Women Pirates and the Politics of the Jolly Roger: Historical Book Review and Recipes!


Many readers of my blog are sleep-deprived. They spend hours tossing and turning, wondering where to find a good book about women pirates. Well, no longer do you have to be sleep-deprived, my friends. For I have found a good book. It does have its drawbacks, which I’ll explain later, but overall it is a fascinating look at female pirates through the ages.

When we think of women pirates, most of us draw a blank. Or, those of us who spend much more time thinking about pirates than is healthy, will come up with names such as Anne Bonny or Grace O’Malley. While these two were indeed formidable pirates, it seems there is a whole undiscovered multitude of female pirates swaggering and cursing across the pages of this book.

It begins with the highly organized Lady Ch’ing Yih Szaou, who commanded a whole fleet of ships manned by 70,000 people and terrorized the Sea of China. Then we are transported to the Mediterranean to meet the pirate queen Elissa (aka Dido), the founder of the city of Carthage, and other formidable female pirates such as Teuta, who was not afraid to provoke the Roman Empire.

And of course, the authors recount the adventures of women pirates in the Golden Age of Piracy, when the Carribean was home to countless rebels and vagabonds who abandoned the ways of “civilized” society to live a life of freedom.

Anne Bonny’s many adventures and close escapes are described in detail. While Bonny is usually mentioned in connection to Calico Jack Rackham, the authors of Women Pirates proclaim Bonny to be the real leader of her crew, with Jack merely the figurehead. She was in fact a formidable pirate and strategist in her own right, so it’s great to have an account focused on Anne Bonny rather than her significant other.

And most interestingly, the authors theorise that one of the most successful pirates ever, Bartholomew Roberts was actually a woman!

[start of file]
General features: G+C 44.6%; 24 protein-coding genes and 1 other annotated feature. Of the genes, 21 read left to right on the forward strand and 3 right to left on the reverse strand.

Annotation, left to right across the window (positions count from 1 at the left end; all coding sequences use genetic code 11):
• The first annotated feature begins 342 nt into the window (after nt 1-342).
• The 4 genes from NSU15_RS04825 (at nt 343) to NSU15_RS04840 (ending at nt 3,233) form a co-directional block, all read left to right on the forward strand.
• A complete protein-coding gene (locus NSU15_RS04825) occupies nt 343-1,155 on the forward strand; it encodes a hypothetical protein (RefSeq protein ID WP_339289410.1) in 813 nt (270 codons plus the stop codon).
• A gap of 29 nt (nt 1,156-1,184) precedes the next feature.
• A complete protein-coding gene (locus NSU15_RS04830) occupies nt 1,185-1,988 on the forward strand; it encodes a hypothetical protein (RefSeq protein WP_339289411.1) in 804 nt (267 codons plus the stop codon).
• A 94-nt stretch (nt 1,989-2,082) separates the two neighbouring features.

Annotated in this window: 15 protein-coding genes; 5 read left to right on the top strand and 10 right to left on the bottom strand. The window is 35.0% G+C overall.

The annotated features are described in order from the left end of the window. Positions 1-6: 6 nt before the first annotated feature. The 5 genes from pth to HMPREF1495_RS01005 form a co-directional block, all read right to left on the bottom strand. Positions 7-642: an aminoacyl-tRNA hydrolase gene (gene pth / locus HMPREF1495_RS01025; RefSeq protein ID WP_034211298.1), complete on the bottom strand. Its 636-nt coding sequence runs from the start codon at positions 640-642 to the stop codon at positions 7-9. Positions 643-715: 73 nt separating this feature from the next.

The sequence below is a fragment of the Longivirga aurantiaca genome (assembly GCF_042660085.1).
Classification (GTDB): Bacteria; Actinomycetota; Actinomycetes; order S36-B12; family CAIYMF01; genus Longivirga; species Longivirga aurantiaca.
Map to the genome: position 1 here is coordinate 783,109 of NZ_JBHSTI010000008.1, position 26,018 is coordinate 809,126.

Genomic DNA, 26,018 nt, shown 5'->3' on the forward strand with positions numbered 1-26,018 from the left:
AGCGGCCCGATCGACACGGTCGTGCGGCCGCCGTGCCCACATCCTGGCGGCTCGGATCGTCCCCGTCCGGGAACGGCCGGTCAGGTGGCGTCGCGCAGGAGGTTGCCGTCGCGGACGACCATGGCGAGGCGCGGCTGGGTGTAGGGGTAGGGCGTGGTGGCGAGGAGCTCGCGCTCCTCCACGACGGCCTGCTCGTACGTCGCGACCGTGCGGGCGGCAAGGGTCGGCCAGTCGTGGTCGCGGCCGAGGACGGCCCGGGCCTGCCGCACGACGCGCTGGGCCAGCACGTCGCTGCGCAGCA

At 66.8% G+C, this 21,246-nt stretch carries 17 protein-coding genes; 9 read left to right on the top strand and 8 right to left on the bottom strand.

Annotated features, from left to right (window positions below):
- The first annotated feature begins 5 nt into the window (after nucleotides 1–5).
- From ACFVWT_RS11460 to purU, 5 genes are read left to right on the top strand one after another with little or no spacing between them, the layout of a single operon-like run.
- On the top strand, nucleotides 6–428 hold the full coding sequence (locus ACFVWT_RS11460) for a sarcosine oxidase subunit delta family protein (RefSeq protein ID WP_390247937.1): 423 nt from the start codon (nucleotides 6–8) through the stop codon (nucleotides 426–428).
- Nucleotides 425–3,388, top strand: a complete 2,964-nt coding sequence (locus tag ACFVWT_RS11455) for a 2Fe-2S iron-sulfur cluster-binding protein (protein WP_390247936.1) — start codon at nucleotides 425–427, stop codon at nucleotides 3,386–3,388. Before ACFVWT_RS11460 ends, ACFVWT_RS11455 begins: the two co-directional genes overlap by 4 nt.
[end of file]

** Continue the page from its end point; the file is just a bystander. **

anne bonny

Anne Bonny

There is something humorous about feminist scholars asserting that women were just as competent as men at pillaging and plundering. But if there’s something we could always use more of it’s female action heroes, and I guess that’s what those pirates are to us nowadays as the centuries have softened the rough edges of their robbing and pillaging.

I remember growing up with action movies from the ’80s and ’90s in which female characters would scream and run away or wait to be rescued when the action began. Great was my excitement when the first Tomb Raider movie came out. Here finally was a female heroine who didn’t scream with fear, but neither did she have to pretend to be a man or act manly. She could simply be herself and do what she did best — raiding tombs —  and still the other characters in the movie took her seriously and considered her a dangerous opponent or a powerful ally.

If there’s one criticism I have regarding Women Pirates it’s that it lacks the Tomb Raider’s calm poise. It comes across as shrill and desperate, as if the authors were trying to overcompensate for the lack of attention previously given to female pirates by declaring that women made the best pirates ever, and that all the best and most fearsome pirates in the world without exception were women. And — and — and that male pirates weren’t even nearly as good as women pirates. So there.

Women Pirates also strays off topic a few times, as it discusses other women who were not pirates and their position in society. Still, I didn’t mind this since it was pretty interesting. According to the authors, there were probably many other women disguised as men doing “men’s jobs” in all walks of life, but history tells us mostly of the pirates and seafarers because these are the venues in which women were most likely to be discovered due to the complete lack of privacy on board ship.